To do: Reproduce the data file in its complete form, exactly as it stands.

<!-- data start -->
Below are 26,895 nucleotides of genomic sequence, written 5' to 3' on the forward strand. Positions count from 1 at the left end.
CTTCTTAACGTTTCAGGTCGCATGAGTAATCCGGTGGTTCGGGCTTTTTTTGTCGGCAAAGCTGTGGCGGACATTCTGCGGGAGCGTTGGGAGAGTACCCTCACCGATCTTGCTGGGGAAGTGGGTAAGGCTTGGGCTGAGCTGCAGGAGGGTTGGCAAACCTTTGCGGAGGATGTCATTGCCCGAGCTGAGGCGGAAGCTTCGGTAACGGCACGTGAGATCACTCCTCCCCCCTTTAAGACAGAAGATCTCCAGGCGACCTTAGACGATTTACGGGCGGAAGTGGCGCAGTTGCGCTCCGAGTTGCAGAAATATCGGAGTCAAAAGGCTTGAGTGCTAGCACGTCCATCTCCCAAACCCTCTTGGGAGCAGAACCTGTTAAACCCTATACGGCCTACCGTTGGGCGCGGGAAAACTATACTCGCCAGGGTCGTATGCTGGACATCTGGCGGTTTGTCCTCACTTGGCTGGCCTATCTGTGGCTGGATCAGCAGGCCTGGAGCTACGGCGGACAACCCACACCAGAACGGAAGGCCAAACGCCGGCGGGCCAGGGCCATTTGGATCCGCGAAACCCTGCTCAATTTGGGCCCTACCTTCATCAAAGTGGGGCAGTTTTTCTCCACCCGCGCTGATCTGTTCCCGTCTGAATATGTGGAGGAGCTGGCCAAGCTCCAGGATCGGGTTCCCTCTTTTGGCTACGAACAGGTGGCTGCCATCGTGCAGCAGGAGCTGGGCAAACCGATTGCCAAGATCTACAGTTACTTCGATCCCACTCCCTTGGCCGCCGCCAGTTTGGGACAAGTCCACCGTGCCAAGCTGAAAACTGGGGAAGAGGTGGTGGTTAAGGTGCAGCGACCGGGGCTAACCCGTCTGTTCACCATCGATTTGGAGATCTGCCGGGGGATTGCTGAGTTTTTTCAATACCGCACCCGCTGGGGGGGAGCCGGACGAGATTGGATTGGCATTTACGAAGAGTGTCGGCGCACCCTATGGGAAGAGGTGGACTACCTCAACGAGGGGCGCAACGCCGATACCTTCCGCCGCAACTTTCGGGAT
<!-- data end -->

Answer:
Below are 26,895 nucleotides of genomic sequence, written 5' to 3' on the forward strand. Positions count from 1 at the left end.
CTTCTTAACGTTTCAGGTCGCATGAGTAATCCGGTGGTTCGGGCTTTTTTTGTCGGCAAAGCTGTGGCGGACATTCTGCGGGAGCGTTGGGAGAGTACCCTCACCGATCTTGCTGGGGAAGTGGGTAAGGCTTGGGCTGAGCTGCAGGAGGGTTGGCAAACCTTTGCGGAGGATGTCATTGCCCGAGCTGAGGCGGAAGCTTCGGTAACGGCACGTGAGATCACTCCTCCCCCCTTTAAGACAGAAGATCTCCAGGCGACCTTAGACGATTTACGGGCGGAAGTGGCGCAGTTGCGCTCCGAGTTGCAGAAATATCGGAGTCAAAAGGCTTGAGTGCTAGCACGTCCATCTCCCAAACCCTCTTGGGAGCAGAACCTGTTAAACCCTATACGGCCTACCGTTGGGCGCGGGAAAACTATACTCGCCAGGGTCGTATGCTGGACATCTGGCGGTTTGTCCTCACTTGGCTGGCCTATCTGTGGCTGGATCAGCAGGCCTGGAGCTACGGCGGACAACCCACACCAGAACGGAAGGCCAAACGCCGGCGGGCCAGGGCCATTTGGATCCGCGAAACCCTGCTCAATTTGGGCCCTACCTTCATCAAAGTGGGGCAGTTTTTCTCCACCCGCGCTGATCTGTTCCCGTCTGAATATGTGGAGGAGCTGGCCAAGCTCCAGGATCGGGTTCCCTCTTTTGGCTACGAACAGGTGGCTGCCATCGTGCAGCAGGAGCTGGGCAAACCGATTGCCAAGATCTACAGTTACTTCGATCCCACTCCCTTGGCCGCCGCCAGTTTGGGACAAGTCCACCGTGCCAAGCTGAAAACTGGGGAAGAGGTGGTGGTTAAGGTGCAGCGACCGGGGCTAACCCGTCTGTTCACCATCGATTTGGAGATCTGCCGGGGGATTGCTGAGTTTTTTCAATACCGCACCCGCTGGGGGGGAGCCGGACGAGATTGGATTGGCATTTACGAAGAGTGTCGGCGCACCCTATGGGAAGAGGTGGACTACCTCAACGAGGGGCGCAACGCCGATACCTTCCGCCGCAACTTTCGGGAT